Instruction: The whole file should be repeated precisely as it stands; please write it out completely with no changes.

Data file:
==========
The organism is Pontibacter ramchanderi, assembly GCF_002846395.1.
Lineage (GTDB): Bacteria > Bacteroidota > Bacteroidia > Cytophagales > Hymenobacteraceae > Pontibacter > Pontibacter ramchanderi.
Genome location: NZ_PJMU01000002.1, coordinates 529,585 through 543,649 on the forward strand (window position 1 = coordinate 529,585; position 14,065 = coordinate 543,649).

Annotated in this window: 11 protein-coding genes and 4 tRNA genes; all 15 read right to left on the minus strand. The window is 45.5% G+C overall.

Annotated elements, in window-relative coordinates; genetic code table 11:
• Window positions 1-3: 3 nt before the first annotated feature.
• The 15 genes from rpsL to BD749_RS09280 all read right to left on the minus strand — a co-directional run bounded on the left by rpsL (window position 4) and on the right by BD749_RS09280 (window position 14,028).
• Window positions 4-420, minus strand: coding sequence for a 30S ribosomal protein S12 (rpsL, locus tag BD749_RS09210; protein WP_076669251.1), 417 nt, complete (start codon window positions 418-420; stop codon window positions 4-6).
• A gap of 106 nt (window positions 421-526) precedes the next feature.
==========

The organism is Pontibacter ramchanderi, assembly GCF_002846395.1.
Lineage (GTDB): Bacteria > Bacteroidota > Bacteroidia > Cytophagales > Hymenobacteraceae > Pontibacter > Pontibacter ramchanderi.
Genome location: NZ_PJMU01000002.1, coordinates 529,585 through 543,649 on the forward strand (window position 1 = coordinate 529,585; position 14,065 = coordinate 543,649).

Annotated in this window: 11 protein-coding genes and 4 tRNA genes; all 15 read right to left on the minus strand. The window is 45.5% G+C overall.

Annotated elements, in window-relative coordinates; genetic code table 11:
• Window positions 1-3: 3 nt before the first annotated feature.
• The 15 genes from rpsL to BD749_RS09280 all read right to left on the minus strand — a co-directional run bounded on the left by rpsL (window position 4) and on the right by BD749_RS09280 (window position 14,028).
• Window positions 4-420, minus strand: coding sequence for a 30S ribosomal protein S12 (rpsL, locus tag BD749_RS09210; protein WP_076669251.1), 417 nt, complete (start codon window positions 418-420; stop codon window positions 4-6).
• A gap of 106 nt (window positions 421-526) precedes the next feature.